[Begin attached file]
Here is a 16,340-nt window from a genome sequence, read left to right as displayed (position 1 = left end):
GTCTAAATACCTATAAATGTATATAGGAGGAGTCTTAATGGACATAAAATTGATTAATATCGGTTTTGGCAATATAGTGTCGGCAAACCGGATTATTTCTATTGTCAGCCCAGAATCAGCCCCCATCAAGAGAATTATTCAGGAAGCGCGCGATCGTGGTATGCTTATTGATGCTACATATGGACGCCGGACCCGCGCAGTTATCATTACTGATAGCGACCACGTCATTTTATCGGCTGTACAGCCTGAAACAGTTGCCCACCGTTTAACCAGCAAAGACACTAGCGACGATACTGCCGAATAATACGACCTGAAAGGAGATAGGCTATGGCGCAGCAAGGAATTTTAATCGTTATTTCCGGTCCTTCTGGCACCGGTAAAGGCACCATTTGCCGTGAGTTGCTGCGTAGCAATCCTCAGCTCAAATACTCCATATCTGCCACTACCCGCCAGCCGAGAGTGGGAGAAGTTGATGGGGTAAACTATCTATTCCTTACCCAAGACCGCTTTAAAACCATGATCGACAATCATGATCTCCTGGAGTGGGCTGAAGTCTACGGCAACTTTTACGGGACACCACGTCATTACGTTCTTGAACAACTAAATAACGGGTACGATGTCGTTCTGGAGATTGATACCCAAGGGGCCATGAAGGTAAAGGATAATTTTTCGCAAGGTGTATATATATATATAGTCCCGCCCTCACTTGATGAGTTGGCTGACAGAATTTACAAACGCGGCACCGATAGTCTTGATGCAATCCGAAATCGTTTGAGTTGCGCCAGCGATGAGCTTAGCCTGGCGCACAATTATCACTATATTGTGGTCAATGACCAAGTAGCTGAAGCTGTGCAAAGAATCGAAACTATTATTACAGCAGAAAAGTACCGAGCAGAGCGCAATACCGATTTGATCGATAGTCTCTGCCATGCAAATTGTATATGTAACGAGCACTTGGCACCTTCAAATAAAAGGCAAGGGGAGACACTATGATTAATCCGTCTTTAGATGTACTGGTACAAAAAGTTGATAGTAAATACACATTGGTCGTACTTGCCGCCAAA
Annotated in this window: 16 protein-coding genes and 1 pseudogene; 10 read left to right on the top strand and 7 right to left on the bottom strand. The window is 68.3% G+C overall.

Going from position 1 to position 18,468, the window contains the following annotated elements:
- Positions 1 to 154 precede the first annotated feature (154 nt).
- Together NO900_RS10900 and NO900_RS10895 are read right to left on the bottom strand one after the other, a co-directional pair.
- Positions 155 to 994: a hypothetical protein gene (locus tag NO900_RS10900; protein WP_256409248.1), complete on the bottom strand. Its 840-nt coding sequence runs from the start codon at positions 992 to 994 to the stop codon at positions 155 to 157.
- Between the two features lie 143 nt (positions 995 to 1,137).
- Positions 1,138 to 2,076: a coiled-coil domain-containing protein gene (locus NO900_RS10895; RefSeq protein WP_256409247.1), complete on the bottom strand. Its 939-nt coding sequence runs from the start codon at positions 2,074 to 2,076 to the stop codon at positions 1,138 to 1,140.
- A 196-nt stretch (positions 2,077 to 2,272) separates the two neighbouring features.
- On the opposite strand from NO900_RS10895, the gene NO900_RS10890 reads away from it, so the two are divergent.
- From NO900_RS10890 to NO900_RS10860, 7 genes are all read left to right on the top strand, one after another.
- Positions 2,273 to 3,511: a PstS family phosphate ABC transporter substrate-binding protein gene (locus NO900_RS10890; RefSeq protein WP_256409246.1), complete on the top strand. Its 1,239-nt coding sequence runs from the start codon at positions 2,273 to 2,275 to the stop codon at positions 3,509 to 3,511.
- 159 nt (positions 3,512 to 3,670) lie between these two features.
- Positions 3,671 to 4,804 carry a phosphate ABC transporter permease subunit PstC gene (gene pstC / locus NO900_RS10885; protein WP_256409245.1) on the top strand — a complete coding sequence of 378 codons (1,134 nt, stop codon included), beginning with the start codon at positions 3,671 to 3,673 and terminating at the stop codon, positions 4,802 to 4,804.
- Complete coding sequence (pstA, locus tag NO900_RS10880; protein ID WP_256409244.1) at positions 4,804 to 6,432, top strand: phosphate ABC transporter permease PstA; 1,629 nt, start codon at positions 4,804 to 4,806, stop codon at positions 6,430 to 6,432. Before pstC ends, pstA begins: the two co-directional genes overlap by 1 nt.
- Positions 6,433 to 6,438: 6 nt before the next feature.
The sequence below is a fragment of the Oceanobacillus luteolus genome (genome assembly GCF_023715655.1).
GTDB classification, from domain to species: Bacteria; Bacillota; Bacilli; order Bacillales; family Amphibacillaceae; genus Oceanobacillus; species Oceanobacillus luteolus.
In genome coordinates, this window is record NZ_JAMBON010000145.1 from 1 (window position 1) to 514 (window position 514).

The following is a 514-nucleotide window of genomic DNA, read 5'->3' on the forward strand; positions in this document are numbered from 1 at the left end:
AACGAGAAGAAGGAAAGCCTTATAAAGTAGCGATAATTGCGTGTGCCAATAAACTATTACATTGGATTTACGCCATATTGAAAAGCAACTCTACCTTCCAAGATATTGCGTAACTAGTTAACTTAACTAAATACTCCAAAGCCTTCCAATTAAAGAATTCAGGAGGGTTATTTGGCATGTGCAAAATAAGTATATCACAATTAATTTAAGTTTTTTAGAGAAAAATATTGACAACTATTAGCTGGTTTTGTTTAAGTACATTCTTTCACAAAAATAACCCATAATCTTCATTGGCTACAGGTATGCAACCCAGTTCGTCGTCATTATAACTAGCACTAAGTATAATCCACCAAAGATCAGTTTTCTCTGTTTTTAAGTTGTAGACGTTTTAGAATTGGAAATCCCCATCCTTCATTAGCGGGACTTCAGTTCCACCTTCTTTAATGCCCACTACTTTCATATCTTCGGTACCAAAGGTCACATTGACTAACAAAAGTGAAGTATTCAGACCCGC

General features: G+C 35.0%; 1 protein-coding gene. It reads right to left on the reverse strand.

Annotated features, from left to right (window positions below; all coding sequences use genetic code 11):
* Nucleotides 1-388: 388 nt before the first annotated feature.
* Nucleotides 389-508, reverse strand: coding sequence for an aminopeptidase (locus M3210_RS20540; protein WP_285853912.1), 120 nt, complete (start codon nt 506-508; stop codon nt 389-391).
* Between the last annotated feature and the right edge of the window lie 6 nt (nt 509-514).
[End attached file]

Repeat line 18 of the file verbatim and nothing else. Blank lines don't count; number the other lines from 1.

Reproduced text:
The sequence below is a fragment of the Oceanobacillus luteolus genome (genome assembly GCF_023715655.1).